Read this article to learn:
- A history of M&A and carve outs across the continent
- Operator motivations
- The tower strategies of Europe’s major multi-country operators
- How tower ownership currently breaks down and how this is forecast to change
A significant number of big European operators have now either created towercos or sold their assets, the rest are either midway through the process or discussing their options across the boardroom table. The continent’s second tier players, companies with strong market positions in a single country for example, are following suit and examining the opportunities for their more modest tower portfolios. In this article, TowerXchange rounds up the strategies of the continent’s major operators, discusses their motives and speculates as to how the shape of the market may evolve.
A timeline of tower M&A activity
Whilst tower carve outs and tower sales began in the European market 15+ years ago with deals such as Eircom’s tower sale to Towercom (2007) and KPN’s tower sales to Open Tower Company, Cellnex and Protelindo (2008-2012), momentum only really started to build in 2016, with Cellnex announcing a flurry of deals and Telefonica creating Telxius . Vodafone’s 2019 announcement that it was creating a pan-European towerco added a further catalyst to the fire, putting the European tower market – to quote Cellnex’ Deputy-CEO, Alex Mestre – in a position that the industry could have only “dreamed about” in its early days. All operators are talking about what to do with their towers.
What have been the strategies if the continent’s major operators to date?
There is a general consensus across the industry that towers can no longer sit trapped on an MNO’s balance sheet, their value needs to be highlighted and maximised. The direction that operators will take to achieve this goal varies. Some (such as Iliad and Hutchison) have chosen to sell towers to independent towercos; others (such as Vodafone and Orange) have preferred to retain ownership; others have switched tack halfway through (such as Telefonica’s decision to sell Telxius to American Tower). Some operators have carved out both active as well as passive infrastructure (PPF Group moving its active and passive infrastructure into its own towerco, CETIN; Polkomtel choosing to sell both active and passive infrastructure to Cellnex). A further option available to operators is to form joint ventures (as Vodafone and TIM have done in Italy).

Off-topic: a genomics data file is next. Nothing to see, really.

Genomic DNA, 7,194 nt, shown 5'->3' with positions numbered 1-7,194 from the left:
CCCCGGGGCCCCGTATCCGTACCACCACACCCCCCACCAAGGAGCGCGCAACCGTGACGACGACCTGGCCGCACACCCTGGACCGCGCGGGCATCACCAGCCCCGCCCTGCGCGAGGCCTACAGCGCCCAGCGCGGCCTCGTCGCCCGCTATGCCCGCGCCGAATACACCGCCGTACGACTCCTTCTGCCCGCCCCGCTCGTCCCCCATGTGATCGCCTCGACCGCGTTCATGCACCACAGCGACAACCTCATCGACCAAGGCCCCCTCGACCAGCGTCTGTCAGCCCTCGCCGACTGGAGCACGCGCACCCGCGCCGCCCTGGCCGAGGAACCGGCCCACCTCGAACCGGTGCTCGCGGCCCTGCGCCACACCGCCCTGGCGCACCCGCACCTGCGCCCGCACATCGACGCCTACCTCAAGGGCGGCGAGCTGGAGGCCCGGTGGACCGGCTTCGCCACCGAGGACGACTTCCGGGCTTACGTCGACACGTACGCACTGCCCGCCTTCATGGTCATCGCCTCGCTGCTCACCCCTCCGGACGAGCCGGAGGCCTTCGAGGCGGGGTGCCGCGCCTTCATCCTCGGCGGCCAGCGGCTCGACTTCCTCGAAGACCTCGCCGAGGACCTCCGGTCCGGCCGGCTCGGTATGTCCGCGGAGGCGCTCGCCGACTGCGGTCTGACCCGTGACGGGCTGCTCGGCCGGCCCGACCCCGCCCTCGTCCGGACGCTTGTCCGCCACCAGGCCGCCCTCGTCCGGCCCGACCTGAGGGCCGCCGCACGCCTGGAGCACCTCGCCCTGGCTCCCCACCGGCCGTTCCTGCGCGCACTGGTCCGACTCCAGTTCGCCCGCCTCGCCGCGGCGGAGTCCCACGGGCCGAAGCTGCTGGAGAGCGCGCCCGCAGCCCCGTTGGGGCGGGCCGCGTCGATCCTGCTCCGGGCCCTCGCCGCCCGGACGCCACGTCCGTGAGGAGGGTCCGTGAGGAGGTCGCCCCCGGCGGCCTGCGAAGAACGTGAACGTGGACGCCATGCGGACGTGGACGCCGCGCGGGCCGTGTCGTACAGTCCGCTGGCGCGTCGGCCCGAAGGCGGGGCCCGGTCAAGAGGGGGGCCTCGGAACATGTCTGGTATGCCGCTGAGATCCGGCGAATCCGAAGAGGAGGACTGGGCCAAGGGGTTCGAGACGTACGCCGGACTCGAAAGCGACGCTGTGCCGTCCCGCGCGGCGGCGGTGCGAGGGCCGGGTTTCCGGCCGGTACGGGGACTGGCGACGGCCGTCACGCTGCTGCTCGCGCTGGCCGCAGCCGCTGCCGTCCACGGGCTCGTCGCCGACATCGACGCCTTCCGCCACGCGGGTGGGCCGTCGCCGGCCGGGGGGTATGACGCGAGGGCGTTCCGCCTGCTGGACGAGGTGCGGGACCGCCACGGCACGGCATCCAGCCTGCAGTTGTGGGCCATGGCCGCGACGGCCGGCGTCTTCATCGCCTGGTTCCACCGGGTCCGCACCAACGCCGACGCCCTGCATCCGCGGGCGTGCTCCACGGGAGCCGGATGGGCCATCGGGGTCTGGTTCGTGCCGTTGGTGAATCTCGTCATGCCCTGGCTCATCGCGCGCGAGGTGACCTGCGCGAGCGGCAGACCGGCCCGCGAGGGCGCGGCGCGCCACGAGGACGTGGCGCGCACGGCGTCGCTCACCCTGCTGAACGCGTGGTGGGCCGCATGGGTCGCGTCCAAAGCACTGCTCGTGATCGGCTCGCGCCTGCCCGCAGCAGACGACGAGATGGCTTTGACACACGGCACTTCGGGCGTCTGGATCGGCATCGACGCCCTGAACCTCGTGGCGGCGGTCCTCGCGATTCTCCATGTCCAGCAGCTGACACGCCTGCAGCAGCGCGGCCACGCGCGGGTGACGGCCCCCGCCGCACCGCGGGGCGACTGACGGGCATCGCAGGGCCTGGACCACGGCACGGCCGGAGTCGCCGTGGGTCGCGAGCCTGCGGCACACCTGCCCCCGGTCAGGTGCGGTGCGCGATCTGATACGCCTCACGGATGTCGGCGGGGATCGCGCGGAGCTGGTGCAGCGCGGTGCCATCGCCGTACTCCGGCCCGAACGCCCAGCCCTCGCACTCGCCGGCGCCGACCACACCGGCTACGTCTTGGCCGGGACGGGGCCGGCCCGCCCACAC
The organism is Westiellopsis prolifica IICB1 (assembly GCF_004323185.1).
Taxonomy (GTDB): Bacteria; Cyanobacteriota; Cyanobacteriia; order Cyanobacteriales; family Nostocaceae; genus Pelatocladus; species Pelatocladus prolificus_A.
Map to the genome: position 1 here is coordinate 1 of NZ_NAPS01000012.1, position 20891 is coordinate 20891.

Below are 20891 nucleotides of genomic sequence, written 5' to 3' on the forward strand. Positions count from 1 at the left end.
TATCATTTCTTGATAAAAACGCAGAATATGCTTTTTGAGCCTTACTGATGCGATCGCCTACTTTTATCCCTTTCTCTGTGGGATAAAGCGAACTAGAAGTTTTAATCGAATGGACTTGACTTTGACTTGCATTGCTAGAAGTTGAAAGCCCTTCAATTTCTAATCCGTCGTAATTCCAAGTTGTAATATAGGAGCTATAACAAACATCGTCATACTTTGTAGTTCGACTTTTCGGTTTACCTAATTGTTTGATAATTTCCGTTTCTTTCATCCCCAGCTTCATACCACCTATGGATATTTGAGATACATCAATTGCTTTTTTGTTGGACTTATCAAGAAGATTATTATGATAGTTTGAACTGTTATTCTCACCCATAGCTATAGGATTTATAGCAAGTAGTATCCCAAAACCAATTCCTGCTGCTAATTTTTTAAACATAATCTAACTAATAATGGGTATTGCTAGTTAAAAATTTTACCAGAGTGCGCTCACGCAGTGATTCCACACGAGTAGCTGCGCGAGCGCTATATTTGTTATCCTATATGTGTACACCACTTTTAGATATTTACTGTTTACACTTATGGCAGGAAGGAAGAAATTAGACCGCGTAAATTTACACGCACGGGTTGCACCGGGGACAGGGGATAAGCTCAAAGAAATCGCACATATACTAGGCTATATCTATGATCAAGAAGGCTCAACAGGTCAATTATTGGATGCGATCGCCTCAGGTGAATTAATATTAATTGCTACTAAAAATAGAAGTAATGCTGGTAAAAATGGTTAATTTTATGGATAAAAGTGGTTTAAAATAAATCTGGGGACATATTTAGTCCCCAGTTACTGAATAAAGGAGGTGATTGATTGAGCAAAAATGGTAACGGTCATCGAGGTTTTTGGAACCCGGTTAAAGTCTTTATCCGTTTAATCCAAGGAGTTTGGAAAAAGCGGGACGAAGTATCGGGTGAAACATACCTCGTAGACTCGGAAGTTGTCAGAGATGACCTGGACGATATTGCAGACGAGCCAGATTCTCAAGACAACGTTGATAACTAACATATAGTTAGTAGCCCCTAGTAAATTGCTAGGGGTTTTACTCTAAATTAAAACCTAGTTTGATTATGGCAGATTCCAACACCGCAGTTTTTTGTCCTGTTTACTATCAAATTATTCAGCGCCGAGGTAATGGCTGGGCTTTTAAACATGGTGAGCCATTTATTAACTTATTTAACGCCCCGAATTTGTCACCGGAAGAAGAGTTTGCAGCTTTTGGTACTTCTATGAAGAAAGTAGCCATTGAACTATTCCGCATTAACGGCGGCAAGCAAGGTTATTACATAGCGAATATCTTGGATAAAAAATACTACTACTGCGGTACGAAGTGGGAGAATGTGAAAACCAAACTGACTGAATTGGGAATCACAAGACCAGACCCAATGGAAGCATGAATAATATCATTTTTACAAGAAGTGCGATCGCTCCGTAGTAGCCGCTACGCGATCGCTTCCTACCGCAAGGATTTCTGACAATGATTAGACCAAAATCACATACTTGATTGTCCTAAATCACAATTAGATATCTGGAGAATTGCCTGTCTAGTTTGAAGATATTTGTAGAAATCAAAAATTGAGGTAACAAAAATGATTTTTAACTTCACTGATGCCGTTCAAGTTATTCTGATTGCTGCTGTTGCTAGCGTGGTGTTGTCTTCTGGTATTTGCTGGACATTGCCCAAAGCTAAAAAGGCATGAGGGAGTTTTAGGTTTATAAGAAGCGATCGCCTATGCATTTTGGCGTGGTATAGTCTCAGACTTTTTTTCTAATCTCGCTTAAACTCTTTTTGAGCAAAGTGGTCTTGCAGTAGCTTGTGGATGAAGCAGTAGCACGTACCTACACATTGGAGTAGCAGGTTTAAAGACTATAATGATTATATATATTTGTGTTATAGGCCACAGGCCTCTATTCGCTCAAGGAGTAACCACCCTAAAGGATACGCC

Some operators have executed very much a pan-European strategy, divesting or carving out towers in most, if not all their markets (e.g. Vodafone’s formation of Vantage Towers or Hutchison’s divestment of all its European towers to Cellnex); others have only announced plans in a couple of markets to date (e.g. Orange’s TOTEM plans are currently limited to France and Spain, Deutsche Telekom have carved out towercos in Germany and Austria, and sold towers in the Netherlands but retain towers elsewhere) . Signs very much indicate, however, that operators will roll out their tower strategies to other opcos as they look to demonstrate and maximise the value of their tower assets. Sometimes complex ownership structures in certain markets can present a barrier but all investors should be motivated to demonstrate and maximise the value of their assets.
Operators who are yet to formally reveal tower plans are Telekom Austria (although parent company America Movil is carving it’s CALA towers into a captive towerco, indicating a similar strategy will be followed in Europe), Tele2 (who has commented there is more to do in terms of sharing and separating out infrastructure assets, suggesting news is imminent) and VEON (who is moving towers into towerco business units but is yet to comment on whether these will be sold or retained as VEON-owned towercos).
Figure two summarises the tower strategies to date of the continent’s major multi-country operators.
In terms of tier two operators, companies with a strong position in just one or two markets – there are a significant number of such players active across the continent. We have seen moves by some of them – France’s Bouygues Telecom and Switzerland’s Sunrise have both sold towers to independent towercos; Italy’s TIM has formed a joint venture with Vodafone’s Vantage Towers (INWIT); whilst Greece’s Wind Hellas sold towers to Vantage (originally retaining a minority stake in the towerco entity) – but there are plenty more who are yet to execute tower strategies.
Figure two: Tower strategies of Europe’s major multinational MNOs
What is the lay of the land in terms of tower ownership and how could this change?